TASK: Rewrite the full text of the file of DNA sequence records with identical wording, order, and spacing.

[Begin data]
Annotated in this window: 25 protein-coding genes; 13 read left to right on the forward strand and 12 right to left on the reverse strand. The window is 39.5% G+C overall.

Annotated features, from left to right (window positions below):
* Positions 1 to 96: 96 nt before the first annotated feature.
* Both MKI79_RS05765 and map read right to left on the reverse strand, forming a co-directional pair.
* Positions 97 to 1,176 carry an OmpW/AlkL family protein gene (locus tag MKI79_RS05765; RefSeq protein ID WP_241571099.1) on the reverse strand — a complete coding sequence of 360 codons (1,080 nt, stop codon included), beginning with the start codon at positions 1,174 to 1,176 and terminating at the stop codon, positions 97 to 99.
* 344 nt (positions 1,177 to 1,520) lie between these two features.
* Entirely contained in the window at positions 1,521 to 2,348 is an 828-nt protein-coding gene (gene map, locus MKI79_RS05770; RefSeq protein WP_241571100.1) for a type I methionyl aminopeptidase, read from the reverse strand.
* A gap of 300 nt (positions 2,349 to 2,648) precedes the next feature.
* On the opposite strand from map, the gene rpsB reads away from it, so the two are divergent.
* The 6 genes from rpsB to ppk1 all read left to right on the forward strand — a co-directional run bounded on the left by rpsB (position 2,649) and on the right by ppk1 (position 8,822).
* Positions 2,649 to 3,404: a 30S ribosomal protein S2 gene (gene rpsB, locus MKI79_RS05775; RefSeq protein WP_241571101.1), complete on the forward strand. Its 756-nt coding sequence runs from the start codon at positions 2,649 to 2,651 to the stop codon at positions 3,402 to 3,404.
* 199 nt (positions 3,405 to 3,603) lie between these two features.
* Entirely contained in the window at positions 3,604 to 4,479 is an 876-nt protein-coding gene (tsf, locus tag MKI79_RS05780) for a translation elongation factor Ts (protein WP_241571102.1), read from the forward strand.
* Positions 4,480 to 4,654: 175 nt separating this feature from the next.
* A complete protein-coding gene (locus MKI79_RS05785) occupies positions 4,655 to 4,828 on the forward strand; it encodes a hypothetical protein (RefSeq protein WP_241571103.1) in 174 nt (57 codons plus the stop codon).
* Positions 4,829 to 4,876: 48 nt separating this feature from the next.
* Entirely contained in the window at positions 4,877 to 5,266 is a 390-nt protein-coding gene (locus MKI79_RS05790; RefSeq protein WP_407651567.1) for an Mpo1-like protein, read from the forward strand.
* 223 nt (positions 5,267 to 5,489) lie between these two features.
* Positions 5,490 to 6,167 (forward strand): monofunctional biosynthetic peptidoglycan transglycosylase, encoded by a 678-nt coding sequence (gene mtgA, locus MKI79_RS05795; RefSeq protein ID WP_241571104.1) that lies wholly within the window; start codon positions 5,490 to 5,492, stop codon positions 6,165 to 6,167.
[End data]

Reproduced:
Annotated in this window: 25 protein-coding genes; 13 read left to right on the forward strand and 12 right to left on the reverse strand. The window is 39.5% G+C overall.

Annotated features, from left to right (window positions below):
* Positions 1 to 96: 96 nt before the first annotated feature.
* Both MKI79_RS05765 and map read right to left on the reverse strand, forming a co-directional pair.
* Positions 97 to 1,176 carry an OmpW/AlkL family protein gene (locus tag MKI79_RS05765; RefSeq protein ID WP_241571099.1) on the reverse strand — a complete coding sequence of 360 codons (1,080 nt, stop codon included), beginning with the start codon at positions 1,174 to 1,176 and terminating at the stop codon, positions 97 to 99.
* 344 nt (positions 1,177 to 1,520) lie between these two features.
* Entirely contained in the window at positions 1,521 to 2,348 is an 828-nt protein-coding gene (gene map, locus MKI79_RS05770; RefSeq protein WP_241571100.1) for a type I methionyl aminopeptidase, read from the reverse strand.
* A gap of 300 nt (positions 2,349 to 2,648) precedes the next feature.
* On the opposite strand from map, the gene rpsB reads away from it, so the two are divergent.
* The 6 genes from rpsB to ppk1 all read left to right on the forward strand — a co-directional run bounded on the left by rpsB (position 2,649) and on the right by ppk1 (position 8,822).
* Positions 2,649 to 3,404: a 30S ribosomal protein S2 gene (gene rpsB, locus MKI79_RS05775; RefSeq protein WP_241571101.1), complete on the forward strand. Its 756-nt coding sequence runs from the start codon at positions 2,649 to 2,651 to the stop codon at positions 3,402 to 3,404.
* 199 nt (positions 3,405 to 3,603) lie between these two features.
* Entirely contained in the window at positions 3,604 to 4,479 is an 876-nt protein-coding gene (tsf, locus tag MKI79_RS05780) for a translation elongation factor Ts (protein WP_241571102.1), read from the forward strand.
* Positions 4,480 to 4,654: 175 nt separating this feature from the next.
* A complete protein-coding gene (locus MKI79_RS05785) occupies positions 4,655 to 4,828 on the forward strand; it encodes a hypothetical protein (RefSeq protein WP_241571103.1) in 174 nt (57 codons plus the stop codon).
* Positions 4,829 to 4,876: 48 nt separating this feature from the next.
* Entirely contained in the window at positions 4,877 to 5,266 is a 390-nt protein-coding gene (locus MKI79_RS05790; RefSeq protein WP_407651567.1) for an Mpo1-like protein, read from the forward strand.
* 223 nt (positions 5,267 to 5,489) lie between these two features.
* Positions 5,490 to 6,167 (forward strand): monofunctional biosynthetic peptidoglycan transglycosylase, encoded by a 678-nt coding sequence (gene mtgA, locus MKI79_RS05795; RefSeq protein ID WP_241571104.1) that lies wholly within the window; start codon positions 5,490 to 5,492, stop codon positions 6,165 to 6,167.